26 Mar 2018
Assessing Ecological Status, Threats and Conservation of Ipomoea beninensis, an Endemic Plant Species in Benin
Creating a Seedbank to Enhance the Ex-Situ Conservation of Endemic and Threatened Plant Species at the Botanical and Zoological Garden E. Adjanohoun in Benin
Ipomoea beninensis is a multipurpose but endemic species to Benin. There the species is found mainly in semi-arid areas. Notwithstanding its threatened status, the species doesn’t beneﬁt concrete conservation actions. This project aims to: (i) understand the reproductive biology of Ipomoea beninensis across its distributional area, (ii) assess the pollination pattern of the species and the major pollinators in its natural populations, and (iii) test for the best regeneration practice for the species. Outcomes of the projects will complement the previous findings and could help to better design and further implement long-term conservation action for the species.
Endemism is known to be ecological state of a species being unique to a defined area or habitat. For Benin (having much of his flora shared with surrounding countries), very few species are endemic among which Ipomoea beninensis. Due to the number of threats encountered, the species comes to be one of top priority deserving urgent conservation actions. As such a first investigation helped to assess distribution, use and use-impacts on the species conservation. It came out that local people have a particular knowledge on its uses for men and animal needs (medicine and fodder). However, the species conservation status is worrying: a disjunctive distribution and a very limited occurrence area. In addition, its population encompasses very few adult individuals and its regeneration are scarce (no seedlings within 58% of investigated sites). No information also exists on its phenology. The work will therefore contribute to setting the long-term conservation strategies for I. beninensis in Benin. Specifically, it aims to:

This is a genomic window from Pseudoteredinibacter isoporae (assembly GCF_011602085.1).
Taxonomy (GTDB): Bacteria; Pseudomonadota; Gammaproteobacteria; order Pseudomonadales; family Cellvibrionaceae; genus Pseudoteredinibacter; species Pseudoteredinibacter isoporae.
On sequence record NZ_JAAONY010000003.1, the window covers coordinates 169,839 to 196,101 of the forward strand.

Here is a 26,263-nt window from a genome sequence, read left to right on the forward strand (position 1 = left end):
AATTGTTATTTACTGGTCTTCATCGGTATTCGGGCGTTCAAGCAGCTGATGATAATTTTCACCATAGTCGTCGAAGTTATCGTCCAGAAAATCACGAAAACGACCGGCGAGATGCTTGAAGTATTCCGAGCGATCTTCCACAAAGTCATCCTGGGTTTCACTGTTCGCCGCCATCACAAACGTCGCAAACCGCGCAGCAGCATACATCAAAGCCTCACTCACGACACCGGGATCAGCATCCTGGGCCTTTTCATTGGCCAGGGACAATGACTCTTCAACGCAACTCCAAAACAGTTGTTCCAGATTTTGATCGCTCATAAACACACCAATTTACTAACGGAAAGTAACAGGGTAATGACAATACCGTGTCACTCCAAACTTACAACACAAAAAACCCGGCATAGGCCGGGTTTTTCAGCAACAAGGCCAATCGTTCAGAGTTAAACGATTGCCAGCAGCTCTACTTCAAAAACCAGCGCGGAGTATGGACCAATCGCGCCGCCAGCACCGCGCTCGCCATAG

(i) understand the reproductive biology of Ipomoea beninensis across its distributional area,
(ii) assess the pollination pattern of the species and the major pollinators in its natural populations,
(iii)test for the best regeneration practice for the species.
A comprehensive knowledge of the flowering phenology of the species could help to be sure of when to have flowers of the species, when to get seeds of the species and concomitantly make a better follow up of the dynamic of the population of the species. All these added to assessment of the diversity of the pollinators of the species and their behavior could be useful in providing a better restoration plan and appropriate follow-up of the species population. The study could provide some insight into the mating system of the species. Restoration strategy could not be a success if appropriate seeds and vegetative organs’ germination methods and seedlings’ growth are mastered for ecological restoration.